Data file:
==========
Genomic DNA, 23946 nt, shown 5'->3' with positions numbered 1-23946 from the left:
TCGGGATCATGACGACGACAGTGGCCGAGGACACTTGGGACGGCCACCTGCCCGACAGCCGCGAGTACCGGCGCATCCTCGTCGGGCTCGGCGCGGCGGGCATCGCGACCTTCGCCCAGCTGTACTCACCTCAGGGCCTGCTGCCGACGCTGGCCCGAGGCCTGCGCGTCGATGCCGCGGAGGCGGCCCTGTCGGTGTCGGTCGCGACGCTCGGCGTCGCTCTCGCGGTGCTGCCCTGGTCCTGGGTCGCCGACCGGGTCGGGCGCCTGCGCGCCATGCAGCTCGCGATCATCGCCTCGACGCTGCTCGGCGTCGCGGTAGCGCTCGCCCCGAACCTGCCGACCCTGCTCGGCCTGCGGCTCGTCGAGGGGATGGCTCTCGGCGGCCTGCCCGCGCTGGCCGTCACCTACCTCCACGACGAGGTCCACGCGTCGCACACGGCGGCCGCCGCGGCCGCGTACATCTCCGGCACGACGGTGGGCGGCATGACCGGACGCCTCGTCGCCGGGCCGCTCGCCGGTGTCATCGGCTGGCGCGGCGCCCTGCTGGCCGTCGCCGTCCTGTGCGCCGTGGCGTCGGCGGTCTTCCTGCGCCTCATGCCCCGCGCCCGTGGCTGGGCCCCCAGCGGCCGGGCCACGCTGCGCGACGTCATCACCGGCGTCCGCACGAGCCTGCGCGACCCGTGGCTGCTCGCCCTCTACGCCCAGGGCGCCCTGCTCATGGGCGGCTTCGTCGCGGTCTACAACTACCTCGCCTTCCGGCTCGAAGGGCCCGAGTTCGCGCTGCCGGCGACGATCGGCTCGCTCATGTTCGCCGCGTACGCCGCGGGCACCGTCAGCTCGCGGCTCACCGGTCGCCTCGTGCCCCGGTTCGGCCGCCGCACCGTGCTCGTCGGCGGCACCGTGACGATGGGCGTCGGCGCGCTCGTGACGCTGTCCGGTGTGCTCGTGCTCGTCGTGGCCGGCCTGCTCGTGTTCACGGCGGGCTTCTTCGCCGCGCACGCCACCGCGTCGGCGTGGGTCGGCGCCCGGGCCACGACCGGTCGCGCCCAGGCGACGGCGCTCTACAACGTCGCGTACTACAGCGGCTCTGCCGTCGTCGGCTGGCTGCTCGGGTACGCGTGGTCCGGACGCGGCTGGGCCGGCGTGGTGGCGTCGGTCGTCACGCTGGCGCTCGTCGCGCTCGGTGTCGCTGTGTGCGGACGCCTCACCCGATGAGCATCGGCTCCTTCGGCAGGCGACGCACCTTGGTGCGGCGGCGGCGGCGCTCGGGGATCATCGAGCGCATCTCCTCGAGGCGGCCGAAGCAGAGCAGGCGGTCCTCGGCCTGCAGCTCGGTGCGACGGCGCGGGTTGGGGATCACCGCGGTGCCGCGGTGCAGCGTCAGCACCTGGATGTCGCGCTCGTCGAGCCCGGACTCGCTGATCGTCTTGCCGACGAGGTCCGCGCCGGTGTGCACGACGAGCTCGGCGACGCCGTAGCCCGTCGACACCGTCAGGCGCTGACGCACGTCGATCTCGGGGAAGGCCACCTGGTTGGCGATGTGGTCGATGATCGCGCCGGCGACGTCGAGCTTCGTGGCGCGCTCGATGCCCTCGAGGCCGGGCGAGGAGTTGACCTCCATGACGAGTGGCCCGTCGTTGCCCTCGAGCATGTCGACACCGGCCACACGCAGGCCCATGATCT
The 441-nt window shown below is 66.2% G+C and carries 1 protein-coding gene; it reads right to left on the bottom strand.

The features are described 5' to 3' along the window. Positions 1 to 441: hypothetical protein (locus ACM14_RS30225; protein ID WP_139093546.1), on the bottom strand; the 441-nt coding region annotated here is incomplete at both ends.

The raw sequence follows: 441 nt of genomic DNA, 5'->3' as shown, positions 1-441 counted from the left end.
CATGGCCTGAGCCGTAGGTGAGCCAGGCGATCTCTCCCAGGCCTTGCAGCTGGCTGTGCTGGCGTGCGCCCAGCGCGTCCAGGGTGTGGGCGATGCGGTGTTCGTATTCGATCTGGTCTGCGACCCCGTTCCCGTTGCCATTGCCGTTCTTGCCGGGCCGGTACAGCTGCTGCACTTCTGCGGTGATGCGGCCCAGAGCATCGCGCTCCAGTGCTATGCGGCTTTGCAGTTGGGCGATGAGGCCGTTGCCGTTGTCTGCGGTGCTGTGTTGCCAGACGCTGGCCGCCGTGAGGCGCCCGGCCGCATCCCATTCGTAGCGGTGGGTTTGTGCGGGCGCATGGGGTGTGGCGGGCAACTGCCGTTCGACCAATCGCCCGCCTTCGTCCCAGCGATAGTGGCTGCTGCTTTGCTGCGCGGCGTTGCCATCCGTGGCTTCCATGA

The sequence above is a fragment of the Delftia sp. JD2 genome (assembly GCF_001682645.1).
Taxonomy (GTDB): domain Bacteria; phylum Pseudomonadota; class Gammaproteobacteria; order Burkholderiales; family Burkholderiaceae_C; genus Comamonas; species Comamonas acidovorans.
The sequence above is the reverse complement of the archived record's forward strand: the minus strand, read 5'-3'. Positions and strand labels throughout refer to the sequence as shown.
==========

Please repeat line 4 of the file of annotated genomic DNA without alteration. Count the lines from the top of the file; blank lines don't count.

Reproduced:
The features are described 5' to 3' along the window. Positions 1 to 441: hypothetical protein (locus ACM14_RS30225; protein ID WP_139093546.1), on the bottom strand; the 441-nt coding region annotated here is incomplete at both ends.